edgeR rpkm function
Entering edit mode
Last seen 6.4 years ago

Hello all, 

I want to calculate RPKM values of my data and, following previous posts, I use the function rpkm() of edgeR. Initially, I checked how the function works on the hypothetical data of http://blog.nextgenetics.net/?e=51 (Measurement of mRNA abundance using RNA-seq data: RPKM measure is inconsistent among samples. Wagner GP, Kin K, Lynch VJ. Theory Biosci. 2012) and I got as output the "inconsistent" values presented at the second table of  "Inconsistency with RPKM" paragraph of the above webpage. Could someone please advice if there is actually a problem with the rpkm() function in edgeR? if yes, do I have to recalculate the values manually or is there an updated function?

Thank you



edger rpkm • 14k views
Entering edit mode
Last seen 2 hours ago
WEHI, Melbourne, Australia

In edgeR, you should run calcNormFactors() before running rpkm(), for example:

y <- DGEList(counts=counts,genes=data.frame(Length=GeneLength))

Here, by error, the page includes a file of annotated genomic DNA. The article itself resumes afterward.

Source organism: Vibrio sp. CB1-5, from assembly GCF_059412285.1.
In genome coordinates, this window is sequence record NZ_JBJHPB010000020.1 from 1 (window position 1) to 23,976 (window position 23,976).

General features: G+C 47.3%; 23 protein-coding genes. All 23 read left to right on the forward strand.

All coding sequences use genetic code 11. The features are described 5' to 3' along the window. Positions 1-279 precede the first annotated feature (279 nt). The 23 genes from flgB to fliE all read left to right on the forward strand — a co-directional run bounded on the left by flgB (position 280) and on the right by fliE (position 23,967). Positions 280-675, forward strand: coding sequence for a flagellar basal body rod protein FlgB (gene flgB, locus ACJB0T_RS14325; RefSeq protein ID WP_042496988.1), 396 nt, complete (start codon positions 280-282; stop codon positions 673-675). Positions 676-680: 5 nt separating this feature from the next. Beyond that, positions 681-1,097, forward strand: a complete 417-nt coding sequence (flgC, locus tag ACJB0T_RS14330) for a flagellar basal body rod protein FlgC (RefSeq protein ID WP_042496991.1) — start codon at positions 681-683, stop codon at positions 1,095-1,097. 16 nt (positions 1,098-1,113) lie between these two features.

y <- calcNormFactors(y)
RPKM <- rpkm(y)

Then rpkm will use the normalized effective library sizes to compute rpkm instead of the raw library sizes. This solves the problem pointed out by Wagner et al. 

We view the edgeR approach as better than either raw rpkm or the fix suggested by the paper that you cite.

If you try it out, note though calcNormFactors() is designed to work on real data sets with many genes. It won't necessarily give good results on a toy hypothetical dataset of just a few genes.


Entering edit mode
Aaron Lun ★ 27k
Last seen 1 hour ago
The city by the bay

There is no problem with the rpkm function in edgeR. It does exactly what it says on the tin, i.e., it computes the reads per kilobase per million for each gene in each sample. The link you provided suggests an adjustment to the RPKMs to avoid the problem of "inconsistency" between samples, but these adjusted values are not RPKMs anymore. If you want this adjustment, you'll just have to do it yourself:


for a matrix of rpkms. Personally, I think that these adjusted RPKMs are more difficult to interpret. Consider the example below:

Gene Length (kbp) Sample A (reads, RPKM) Sample B (reads, RPKM)
1 10 10 (33333333) 10 (33333333)
2 10 10 (33333333) 10 (33333333)
3 20 10 (16666667) 0 (0)
4 5 0 (0) 10 (66666667)


If you compared RPKMs directly between samples A and B, genes 1 and 2 will not be DE (which is the correct state of affairs). However, if you performed the adjustment, you would divide all RPKM values in sample A by 83333333, and those in sample B by 133333333. This would introduce a spurious difference of 60% between A and B for genes 1 and 2, which is not ideal.


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